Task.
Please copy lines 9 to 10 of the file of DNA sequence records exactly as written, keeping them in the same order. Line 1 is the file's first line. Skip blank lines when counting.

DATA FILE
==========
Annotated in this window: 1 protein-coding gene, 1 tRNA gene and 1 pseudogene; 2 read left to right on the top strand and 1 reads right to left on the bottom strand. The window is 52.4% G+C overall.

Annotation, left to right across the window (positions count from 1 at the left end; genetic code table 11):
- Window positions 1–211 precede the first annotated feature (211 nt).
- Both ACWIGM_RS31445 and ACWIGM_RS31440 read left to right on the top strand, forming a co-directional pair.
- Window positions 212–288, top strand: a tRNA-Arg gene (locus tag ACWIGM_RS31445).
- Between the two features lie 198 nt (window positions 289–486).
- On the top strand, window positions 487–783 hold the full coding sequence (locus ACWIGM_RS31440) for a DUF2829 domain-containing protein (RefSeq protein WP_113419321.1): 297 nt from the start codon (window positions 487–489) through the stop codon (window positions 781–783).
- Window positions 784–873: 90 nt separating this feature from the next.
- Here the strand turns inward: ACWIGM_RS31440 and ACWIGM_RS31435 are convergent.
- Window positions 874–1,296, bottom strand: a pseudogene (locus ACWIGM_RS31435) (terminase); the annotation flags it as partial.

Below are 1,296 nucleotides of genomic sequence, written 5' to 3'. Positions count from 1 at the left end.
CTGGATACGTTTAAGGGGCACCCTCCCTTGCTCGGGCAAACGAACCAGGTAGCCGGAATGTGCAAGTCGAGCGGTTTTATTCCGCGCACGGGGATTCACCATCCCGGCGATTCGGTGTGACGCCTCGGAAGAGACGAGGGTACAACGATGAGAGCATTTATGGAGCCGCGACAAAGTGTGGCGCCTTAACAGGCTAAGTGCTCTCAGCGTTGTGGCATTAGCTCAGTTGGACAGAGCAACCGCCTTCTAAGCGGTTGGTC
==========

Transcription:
- Here the strand turns inward: ACWIGM_RS31440 and ACWIGM_RS31435 are convergent.
- Window positions 874–1,296, bottom strand: a pseudogene (locus ACWIGM_RS31435) (terminase); the annotation flags it as partial.